5 Things I Wish People Knew Before Enrolling in Dog Training

July 12, 2017 | We Learn | Tips from Marie Aymard

Enrolling your dog into a training program and finding the right trainer for you and your dog can be an arduous process. With no overarching governing body that regulates who can and cannot train dogs, and no required education to be completed before beginning to train dogs, finding a qualified dog trainer that you trust with your fur baby can be a challenge.

Often times, I have first time dog owners that come in to find out about our program that are unaware of many aspects of dog training that I wish could be discussed prior to their arrival. There are five major things I wish people would be aware of prior to coming into training.

You do have to do work at home! As much as we’d love to be, we are not miracle workers. Private sessions and group classes require follow up at home to ensure retention for the training. Coming to classes once or twice a week alone will not give you your dream dog – your dog requires ongoing stimulation to make any training program successful. When you don’t do work between sessions, often we have to keep reviewing the same material and fail to make the progress we would like with you and your dog.

Your enthusiasm keeps our work fresh and exciting. Working with dogs can be a very draining process, especially when we are trying to teach handlers that are not excited about the process. Keeping your excitement and enthusiasm up makes our job easier, and makes your dog more eager to work and learn with you

“Keeping your excitement and enthusiasm up makes our job easier, and makes your dog more eager to work and learn with you.”

Most of us live very humble lifestyles, and our pricing is set for a reason. No one gets into dog training to become rich. It is not the most lucrative career – most trainers are in the field for their passion and love of dogs. That being said, we set out pricing for a reason. Covering overhead cost, training equipment, ongoing education, and transportation can be pricey. Most training facilities will offer packages that can be adjusted to fit any budget, so ask about some options openly if finances are a hindrance in enrolling into the right training program for you and your dog.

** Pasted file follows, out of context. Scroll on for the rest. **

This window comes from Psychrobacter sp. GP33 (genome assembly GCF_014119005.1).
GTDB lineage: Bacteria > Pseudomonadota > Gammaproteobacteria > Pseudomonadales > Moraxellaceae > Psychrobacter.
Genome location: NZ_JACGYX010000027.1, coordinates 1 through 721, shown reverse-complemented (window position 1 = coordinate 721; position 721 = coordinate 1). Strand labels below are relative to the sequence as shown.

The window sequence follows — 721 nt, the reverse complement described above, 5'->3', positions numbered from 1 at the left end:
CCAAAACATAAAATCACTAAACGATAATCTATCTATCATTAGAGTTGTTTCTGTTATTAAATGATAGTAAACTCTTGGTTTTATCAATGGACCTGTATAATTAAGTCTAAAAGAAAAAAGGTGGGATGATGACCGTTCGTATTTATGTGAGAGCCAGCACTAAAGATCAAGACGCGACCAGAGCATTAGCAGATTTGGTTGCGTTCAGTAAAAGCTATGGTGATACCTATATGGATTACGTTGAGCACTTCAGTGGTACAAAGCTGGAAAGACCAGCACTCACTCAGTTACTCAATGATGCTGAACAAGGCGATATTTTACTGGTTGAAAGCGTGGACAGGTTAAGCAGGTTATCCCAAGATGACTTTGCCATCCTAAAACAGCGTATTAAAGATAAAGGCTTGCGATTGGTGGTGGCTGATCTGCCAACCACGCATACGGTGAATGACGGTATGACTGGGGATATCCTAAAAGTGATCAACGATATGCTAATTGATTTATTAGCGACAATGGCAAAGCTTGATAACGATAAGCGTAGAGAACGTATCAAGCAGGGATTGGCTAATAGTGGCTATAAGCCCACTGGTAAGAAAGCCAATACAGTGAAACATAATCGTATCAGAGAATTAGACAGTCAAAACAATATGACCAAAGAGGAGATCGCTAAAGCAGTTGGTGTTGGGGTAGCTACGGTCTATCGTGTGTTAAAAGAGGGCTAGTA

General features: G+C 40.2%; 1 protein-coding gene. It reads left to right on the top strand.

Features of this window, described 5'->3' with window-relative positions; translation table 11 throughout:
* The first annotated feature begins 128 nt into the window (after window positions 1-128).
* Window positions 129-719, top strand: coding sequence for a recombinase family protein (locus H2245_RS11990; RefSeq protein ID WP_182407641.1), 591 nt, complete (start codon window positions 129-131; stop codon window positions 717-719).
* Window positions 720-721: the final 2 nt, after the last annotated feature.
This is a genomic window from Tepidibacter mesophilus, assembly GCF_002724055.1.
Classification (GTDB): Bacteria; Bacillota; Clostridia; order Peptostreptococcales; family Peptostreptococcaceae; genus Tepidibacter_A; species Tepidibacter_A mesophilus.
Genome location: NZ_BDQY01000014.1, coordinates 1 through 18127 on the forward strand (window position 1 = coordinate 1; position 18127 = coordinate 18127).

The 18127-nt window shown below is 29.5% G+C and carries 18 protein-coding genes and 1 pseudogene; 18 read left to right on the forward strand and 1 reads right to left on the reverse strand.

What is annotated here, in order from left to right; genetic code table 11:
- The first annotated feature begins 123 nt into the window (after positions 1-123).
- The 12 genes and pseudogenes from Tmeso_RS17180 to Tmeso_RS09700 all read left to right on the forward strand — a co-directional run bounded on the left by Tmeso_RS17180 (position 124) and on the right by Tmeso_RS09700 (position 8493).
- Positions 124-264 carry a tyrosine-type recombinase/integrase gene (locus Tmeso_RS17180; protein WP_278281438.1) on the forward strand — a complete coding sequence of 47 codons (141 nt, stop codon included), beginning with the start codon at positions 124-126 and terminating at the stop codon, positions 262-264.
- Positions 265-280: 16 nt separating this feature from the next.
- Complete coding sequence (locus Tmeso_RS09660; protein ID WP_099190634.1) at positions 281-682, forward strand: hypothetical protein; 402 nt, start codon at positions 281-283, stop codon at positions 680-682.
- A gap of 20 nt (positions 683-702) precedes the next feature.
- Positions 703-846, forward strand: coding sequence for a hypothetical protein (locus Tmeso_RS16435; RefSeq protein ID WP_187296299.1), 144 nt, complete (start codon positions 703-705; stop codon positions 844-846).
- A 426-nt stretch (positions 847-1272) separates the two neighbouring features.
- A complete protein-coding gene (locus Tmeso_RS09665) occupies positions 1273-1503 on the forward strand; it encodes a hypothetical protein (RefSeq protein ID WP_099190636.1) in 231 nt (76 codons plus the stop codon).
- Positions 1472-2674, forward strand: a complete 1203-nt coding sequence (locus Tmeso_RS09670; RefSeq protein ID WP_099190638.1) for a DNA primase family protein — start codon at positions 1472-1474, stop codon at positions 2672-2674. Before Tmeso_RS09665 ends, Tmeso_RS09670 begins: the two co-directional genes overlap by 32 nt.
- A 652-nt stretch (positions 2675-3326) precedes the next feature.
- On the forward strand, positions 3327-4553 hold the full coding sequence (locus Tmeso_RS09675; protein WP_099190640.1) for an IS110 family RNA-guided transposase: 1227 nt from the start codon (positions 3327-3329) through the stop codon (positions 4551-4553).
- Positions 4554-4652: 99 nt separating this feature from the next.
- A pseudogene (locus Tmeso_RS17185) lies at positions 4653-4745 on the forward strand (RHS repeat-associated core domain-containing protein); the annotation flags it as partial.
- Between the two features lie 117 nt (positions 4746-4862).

We tend to pick the most difficult dogs for our own dogs, and we relish in the challenge! Almost every trainer has that one dog that has gotten them into the profession, and most often it is one of the most challenging dogs we have ever worked with! We relish in our successes in our own dogs, just like you do! Keep in mind though, that trainers often pick the most difficult dogs and breeds to work with, and our dogs are often trained for demo work. They require more work than the average dog. Just because your trainer has a beautifully trained dog, does not mean that you should go out and get a dog of the same breed to meet your goals.

We are incredibly passionate people! For many dog trainers, training wasn’t their dream job growing up, many of us happened to fall into this career thanks to our incredible passion. We love what we do, and that is what keeps us inspired day in and day out! Talk to us, pick our brains, and I promise, you will feel every ounce of our passion into the work we put into your dog!

Photo via Marie Aymard

Read more about Marie on our About page.

If you enjoyed this post, you should read 5 Outdoor Summer Activities To Enjoy With Your Dog here.

What are things you wish you knew before starting a training program with your dog? Share below!

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